The traders’ market in Chandi Chowk
We took a spin down the dried fruit and spice market road. The scents that assail your nostrils are quite incredible. Plenty of people were sneezing from the pepper and other spice dust in the air, including Virender. The centre of the street is lined with barrows with sack upon sack of different spices and the traders have their little shops on each side of the road. We didn’t stop there too long as there is an almost unpleasant feeling in the upper nose and back of the throat. I had a desire to see the street of the bangle sellers. I had read about it in a guide book and I’ve always liked the Indian bangles and beads. After a few enquiries we found it. It’s almost beyond imagination that a whole area is dedicated to selling bangles but the colours are wonderful to see. The old man in the photo was kind enough to pose for a photo by his stall. He thought it was very amusing as you can see from the wry grin on his face.
Chandi Chowk slide show
If you want to see these pics a bit bigger, press the show thumbnails link and go through the photos manually. Alternatively, for the much bigger, go to my space in FLICKR
A rickshaw ride later, that was more stationary than moving, we reached the Red Fort. On the way we passed a couple of temples, one Jain temple called Shri Digambar Jain Lal Mandir which houses a bird hospital and one Sikh temple called Gurudwara Sisganj Sahib which marks the site where the ninth Sikh Guru was beheaded on the orders of the Mughal emperor Aurangzeb on 11 November 1675 for refusing to convert to Islam. They are spectacular in their colours and architecture.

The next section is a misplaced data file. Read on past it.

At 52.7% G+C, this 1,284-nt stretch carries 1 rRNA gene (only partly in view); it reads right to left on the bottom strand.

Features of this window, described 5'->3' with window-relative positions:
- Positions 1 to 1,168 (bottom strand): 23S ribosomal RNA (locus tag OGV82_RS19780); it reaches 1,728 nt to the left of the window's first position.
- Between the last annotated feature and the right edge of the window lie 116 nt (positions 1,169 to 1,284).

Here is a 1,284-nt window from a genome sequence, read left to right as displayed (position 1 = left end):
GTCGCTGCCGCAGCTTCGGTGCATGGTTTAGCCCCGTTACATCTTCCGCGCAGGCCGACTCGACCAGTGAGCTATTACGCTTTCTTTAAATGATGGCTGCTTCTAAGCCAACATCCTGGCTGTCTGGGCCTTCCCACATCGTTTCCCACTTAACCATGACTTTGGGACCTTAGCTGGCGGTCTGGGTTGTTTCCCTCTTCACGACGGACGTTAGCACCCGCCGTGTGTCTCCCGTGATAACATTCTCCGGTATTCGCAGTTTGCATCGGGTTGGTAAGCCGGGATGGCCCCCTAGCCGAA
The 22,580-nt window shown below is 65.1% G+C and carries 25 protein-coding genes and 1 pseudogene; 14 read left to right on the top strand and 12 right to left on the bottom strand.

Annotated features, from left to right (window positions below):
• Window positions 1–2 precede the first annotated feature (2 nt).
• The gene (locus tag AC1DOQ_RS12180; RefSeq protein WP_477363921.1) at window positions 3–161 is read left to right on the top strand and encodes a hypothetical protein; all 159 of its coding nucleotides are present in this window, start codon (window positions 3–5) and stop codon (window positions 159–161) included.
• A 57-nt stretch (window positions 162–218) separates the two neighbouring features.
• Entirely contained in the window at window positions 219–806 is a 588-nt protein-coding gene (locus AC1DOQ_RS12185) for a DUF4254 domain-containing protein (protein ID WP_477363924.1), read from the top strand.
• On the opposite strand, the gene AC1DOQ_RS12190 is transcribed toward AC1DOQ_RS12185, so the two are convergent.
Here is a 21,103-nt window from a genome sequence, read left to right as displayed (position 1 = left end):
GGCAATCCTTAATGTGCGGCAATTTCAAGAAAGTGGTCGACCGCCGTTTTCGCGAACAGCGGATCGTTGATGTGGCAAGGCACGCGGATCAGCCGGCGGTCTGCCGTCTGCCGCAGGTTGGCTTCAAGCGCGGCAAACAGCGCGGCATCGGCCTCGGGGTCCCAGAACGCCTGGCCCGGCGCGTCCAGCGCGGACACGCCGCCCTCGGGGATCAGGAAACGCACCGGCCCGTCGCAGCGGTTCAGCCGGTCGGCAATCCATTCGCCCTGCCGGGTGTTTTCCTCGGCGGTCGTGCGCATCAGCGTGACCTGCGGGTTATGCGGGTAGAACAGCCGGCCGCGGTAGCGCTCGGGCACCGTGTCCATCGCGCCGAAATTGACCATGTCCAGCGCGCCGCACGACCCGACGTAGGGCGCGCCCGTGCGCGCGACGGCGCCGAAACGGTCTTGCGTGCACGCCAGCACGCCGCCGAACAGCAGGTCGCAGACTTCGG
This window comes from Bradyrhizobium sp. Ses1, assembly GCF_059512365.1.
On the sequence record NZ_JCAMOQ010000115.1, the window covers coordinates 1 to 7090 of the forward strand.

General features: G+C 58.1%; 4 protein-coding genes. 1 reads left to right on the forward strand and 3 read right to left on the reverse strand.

Now I have seen the Red Fort in pictures and documentaries but nothing compares to the “red” in real life. The place is immense and I only had a chance to get a quick glimpse as a) it was getting late, b) the light was going and the photo opportunities were disappearing and c) the noise and bustle of this area of Delhi were quite overwhelming me and I was getting tired and longing for a bit of quiet. I mentioned in the post about India Gate that there has been a new president installed. His first address to the public will be from this fort some time in August, so the whole place was being prepared for this event. A bit of a shame as the police and military presence was huge, crash barriers installed and there was a lot of building, repair and electrical work going on. I will revisit it when I return to Delhi to take in the parts I didn’t get to see.